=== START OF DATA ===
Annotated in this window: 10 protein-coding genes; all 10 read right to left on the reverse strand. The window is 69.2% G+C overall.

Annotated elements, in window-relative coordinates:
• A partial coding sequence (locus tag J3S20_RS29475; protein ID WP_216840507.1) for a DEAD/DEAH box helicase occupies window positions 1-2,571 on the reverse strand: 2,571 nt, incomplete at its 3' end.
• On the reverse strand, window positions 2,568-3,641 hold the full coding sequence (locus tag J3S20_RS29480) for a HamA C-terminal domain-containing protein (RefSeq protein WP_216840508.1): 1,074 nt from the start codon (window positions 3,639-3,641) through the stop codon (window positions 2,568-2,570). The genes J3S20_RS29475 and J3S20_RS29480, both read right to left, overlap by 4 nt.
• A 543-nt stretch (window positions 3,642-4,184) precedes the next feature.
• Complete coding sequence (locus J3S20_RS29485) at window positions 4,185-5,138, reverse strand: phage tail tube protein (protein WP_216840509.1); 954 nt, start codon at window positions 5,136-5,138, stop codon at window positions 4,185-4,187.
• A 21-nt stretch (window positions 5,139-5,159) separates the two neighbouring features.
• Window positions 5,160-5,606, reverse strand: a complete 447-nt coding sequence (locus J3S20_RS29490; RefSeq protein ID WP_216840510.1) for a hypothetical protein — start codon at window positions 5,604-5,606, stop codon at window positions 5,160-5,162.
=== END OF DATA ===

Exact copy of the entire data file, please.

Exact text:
Annotated in this window: 10 protein-coding genes; all 10 read right to left on the reverse strand. The window is 69.2% G+C overall.

Annotated elements, in window-relative coordinates:
• A partial coding sequence (locus tag J3S20_RS29475; protein ID WP_216840507.1) for a DEAD/DEAH box helicase occupies window positions 1-2,571 on the reverse strand: 2,571 nt, incomplete at its 3' end.
• On the reverse strand, window positions 2,568-3,641 hold the full coding sequence (locus tag J3S20_RS29480) for a HamA C-terminal domain-containing protein (RefSeq protein WP_216840508.1): 1,074 nt from the start codon (window positions 3,639-3,641) through the stop codon (window positions 2,568-2,570). The genes J3S20_RS29475 and J3S20_RS29480, both read right to left, overlap by 4 nt.
• A 543-nt stretch (window positions 3,642-4,184) precedes the next feature.
• Complete coding sequence (locus J3S20_RS29485) at window positions 4,185-5,138, reverse strand: phage tail tube protein (protein WP_216840509.1); 954 nt, start codon at window positions 5,136-5,138, stop codon at window positions 4,185-4,187.
• A 21-nt stretch (window positions 5,139-5,159) separates the two neighbouring features.
• Window positions 5,160-5,606, reverse strand: a complete 447-nt coding sequence (locus J3S20_RS29490; RefSeq protein ID WP_216840510.1) for a hypothetical protein — start codon at window positions 5,604-5,606, stop codon at window positions 5,160-5,162.